Reading Time: 5 minutes

Teaching prose is mainly meant to develop the four language skills -Listening, Speaking, Reading and Writing. The activities planned by the teacher must allow for the development of these four skills in a class.

The teacher must read the passage aloud with correct pronunciation, stress pause, and intonation in a good, appealing voice. The student’s attention must be focused on the teacher and her reading. While reading silently, the students must be instructed to read with their eyes without lip movement and to locate difficult words. This will increase speed and develop the ability to connect meaning directly with symbols.

The intensive reading helps the students comprehend the passage’s central idea, clarify the topic sentence, and acquaint themselves with new vocabulary and structure. After silent reading, the teacher can ask comprehension questions to check the learner’s understanding. Factual questions and vocabulary-related questions based on the passage can be requested.

During work-study, the learner must be encouraged to learn the word meaning from the dictionary. Practice for the correct pronunciation of the word must be given. Writing the phonetic script of the word on the board provides a visual impression. A detailed study of the passage can be given after having the students read the passage silently a second time. The teacher must help the students to read through the lines. They are reading between the lines and reading beyond the line. The teacher should correct the students then and there if they commit mistakes while reading aloud. Correct pronunciation, stress, pause, intonation, and tone variation must be clarified.

The teacher can ask review questions at the end of the period to check whether the instruction has succeeded. The assignment given to the students must be a manageable burden for them. The teacher must make sure that the student understands what is being taught. Assignments must reinforce the concepts taught.

Lesson Plan

The Canterville Ghost by Oscar Wilde

The day had been warm and sunny; and, in the cool of the evening, the whole family went out to drive. They did not return home till nine o’clock when they had a light supper. The conversation in no way turned upon ghosts, so there were not even those primary conditions of receptive expectation which so often precede the presentation of psychical phenomena. The subjects discussed, as I have since learned from Mr Otis, were merely such as form the ordinary conversation of cultured Americans of the better class, such as the immense superiority of Miss Fanny Davenport over Sara Bernhardt as an actress; the difficulty of obtaining green corn, buckwheat cakes, and hominy, even in the best English houses; the importance of Boston in the development of the world-soul; the advantages of the baggage check system in railway travelling; and the sweetness of the New York accent as compared to the London drawl. No mention at all was made of the supernatural, nor was Sir Simon de Canterville alluded to in any way. At eleven o’clock the family retired, and by half-past, all the lights were out. Sometime after, Mr Otis was awakened by a curious noise in the corridor, outside his room. It sounded like the clank of metal and seemed to be coming nearer every moment. He got up at once, struck a match, and looked at the time. It was exactly one o’clock. He was quite calm and felt his pulse, which was not at all feverish. The strange noise continued, and with it, he heard distinctly the sound of footsteps. He put on his slippers, took a small oblong phial out of his dressing-case, and opened the door. Right in front of him, he saw, in the wan moonlight, an old man of terrible aspect. His eyes were as red burning coals; long grey hair fell over his shoulders in matted coils; his garments, which were of antique cut, were soiled and ragged, and from his wrists and ankles hung heavy manacles and rusty gyves.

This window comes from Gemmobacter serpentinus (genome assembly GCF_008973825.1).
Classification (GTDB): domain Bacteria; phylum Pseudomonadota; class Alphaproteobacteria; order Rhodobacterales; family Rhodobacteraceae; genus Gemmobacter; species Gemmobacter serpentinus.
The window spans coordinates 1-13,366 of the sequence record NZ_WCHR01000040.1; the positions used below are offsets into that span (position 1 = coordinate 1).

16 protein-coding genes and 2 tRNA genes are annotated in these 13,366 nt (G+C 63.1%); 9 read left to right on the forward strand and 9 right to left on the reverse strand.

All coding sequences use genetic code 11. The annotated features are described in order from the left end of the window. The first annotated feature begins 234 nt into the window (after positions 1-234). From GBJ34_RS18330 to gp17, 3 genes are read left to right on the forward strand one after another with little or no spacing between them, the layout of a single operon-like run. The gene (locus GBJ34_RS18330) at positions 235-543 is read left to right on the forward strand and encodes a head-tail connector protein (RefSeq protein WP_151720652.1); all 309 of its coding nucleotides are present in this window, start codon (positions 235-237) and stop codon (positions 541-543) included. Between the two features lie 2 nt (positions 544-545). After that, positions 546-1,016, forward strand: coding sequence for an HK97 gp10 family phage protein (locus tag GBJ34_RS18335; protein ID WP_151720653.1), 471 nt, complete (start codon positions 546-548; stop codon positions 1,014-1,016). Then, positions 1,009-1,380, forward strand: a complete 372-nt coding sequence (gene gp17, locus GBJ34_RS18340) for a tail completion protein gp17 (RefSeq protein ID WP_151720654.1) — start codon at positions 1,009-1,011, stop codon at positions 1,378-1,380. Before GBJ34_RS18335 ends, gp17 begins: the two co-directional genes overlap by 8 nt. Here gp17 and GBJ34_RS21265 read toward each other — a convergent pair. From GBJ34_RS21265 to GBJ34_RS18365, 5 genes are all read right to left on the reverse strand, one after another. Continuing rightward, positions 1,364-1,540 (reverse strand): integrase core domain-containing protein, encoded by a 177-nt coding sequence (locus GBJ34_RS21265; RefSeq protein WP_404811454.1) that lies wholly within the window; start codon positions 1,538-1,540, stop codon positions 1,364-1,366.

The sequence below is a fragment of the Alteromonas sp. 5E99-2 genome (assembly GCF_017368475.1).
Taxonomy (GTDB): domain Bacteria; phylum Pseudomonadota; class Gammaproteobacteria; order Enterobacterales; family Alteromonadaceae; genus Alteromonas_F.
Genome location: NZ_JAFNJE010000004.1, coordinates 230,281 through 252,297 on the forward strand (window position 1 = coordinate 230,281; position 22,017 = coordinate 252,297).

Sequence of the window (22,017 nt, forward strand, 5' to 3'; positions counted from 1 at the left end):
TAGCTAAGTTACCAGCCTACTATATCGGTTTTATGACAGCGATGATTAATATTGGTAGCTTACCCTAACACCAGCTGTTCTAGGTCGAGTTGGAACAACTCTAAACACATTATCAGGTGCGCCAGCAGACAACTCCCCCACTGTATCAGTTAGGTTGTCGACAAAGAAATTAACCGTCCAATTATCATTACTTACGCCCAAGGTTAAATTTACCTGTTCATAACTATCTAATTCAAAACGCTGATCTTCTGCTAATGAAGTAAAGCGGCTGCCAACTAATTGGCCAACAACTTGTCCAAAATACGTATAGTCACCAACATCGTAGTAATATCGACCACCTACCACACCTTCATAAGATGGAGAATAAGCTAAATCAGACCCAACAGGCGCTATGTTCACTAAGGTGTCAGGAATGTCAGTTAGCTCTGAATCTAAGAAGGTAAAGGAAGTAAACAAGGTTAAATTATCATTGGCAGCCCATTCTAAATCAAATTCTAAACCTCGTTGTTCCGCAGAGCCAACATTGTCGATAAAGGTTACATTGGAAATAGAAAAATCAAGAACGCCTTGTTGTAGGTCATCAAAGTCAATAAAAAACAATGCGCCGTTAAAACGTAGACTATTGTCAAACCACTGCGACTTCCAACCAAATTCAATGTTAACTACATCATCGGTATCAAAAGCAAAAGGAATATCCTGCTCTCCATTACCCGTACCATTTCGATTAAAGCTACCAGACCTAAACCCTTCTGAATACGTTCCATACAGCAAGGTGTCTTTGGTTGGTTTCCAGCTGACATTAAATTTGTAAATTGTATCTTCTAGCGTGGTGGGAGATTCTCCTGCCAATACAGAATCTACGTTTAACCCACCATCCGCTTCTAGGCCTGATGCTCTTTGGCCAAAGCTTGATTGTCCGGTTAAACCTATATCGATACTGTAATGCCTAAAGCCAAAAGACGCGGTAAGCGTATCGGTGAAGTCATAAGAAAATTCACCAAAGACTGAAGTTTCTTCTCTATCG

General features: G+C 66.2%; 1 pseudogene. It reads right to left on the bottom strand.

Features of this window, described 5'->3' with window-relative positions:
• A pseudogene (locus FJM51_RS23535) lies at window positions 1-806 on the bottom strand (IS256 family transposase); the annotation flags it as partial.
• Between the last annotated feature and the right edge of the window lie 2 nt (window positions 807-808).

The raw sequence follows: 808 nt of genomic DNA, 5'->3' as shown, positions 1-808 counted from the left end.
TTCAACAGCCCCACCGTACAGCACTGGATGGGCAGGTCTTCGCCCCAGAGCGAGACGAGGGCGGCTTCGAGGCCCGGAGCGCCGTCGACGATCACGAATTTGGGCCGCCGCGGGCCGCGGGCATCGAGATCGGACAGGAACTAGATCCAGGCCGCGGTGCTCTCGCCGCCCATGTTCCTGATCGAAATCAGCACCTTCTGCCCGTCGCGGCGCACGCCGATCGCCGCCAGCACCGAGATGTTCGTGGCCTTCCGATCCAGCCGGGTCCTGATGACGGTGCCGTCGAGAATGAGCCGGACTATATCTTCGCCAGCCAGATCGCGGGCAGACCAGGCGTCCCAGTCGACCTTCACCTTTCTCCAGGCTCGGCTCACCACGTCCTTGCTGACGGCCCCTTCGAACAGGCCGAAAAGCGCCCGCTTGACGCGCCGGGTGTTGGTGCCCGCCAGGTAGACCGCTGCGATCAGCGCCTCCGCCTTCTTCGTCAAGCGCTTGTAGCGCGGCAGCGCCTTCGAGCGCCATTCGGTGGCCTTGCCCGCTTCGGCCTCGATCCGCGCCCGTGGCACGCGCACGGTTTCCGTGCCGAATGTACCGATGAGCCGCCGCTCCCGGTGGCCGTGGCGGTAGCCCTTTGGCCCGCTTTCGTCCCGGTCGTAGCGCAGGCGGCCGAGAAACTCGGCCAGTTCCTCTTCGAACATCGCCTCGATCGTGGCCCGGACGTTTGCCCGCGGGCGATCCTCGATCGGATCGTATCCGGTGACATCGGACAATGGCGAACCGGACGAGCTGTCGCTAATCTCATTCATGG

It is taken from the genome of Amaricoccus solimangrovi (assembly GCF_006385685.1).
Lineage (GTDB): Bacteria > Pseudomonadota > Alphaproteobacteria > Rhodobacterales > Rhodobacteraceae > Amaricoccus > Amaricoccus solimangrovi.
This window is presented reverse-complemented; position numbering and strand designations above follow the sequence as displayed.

‘My dear sir,’ said Mr Otis,’I really must insist on your oiling those chains and have brought you for that purpose a small bottle of the Tammany Rising Sun Lubricator. It is said to be completely efficacious upon one application, and there are several testimonials to that effect on the wrapper from some of our most eminent native divines. I shall leave it here for you by the bedroom candles, and will be happy to supply you with more should you require it.’ With these words the United States Minister laid the bottle down on a marble table, and, closing his door, retired to rest.

For a moment the Canterville ghost stood quite motionless in natural indignation; growled, then, dashing the bottle violently upon the polished floor, he fled down the corridor, uttering hollow groans, and emitting a ghastly green light. Just, however, as he reached the top of the great oak staircase, a door was flung open, two little white-robed figures appeared, and a large pillow whizzed past his head! There was no time to be lost, so, hastily adopting the Fourth Dimension of Space as a means of escape, he vanished through the wainscoting, and the house became quite quiet.

On reaching a small secret chamber in the left-wing, he leaned up against a moonbeam to recover his breath and began to try and realise his position.

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Devika Panikar
δάσκαλος (dáskalos) means the teacher in Greek. Devika Panikar has been teaching English Language and Literature since 2006. She is an Assistant Professor with the Directorate of Collegiate Education under the Government of Kerala. She teaches at the Government Colleges under this directorate and is now posted at the Government Law College, Thiruvananthapuram. This website is a collection of lecture notes she prepared by referencing various sources for her students’ perusal. It has been compiled here for the sake of future generations.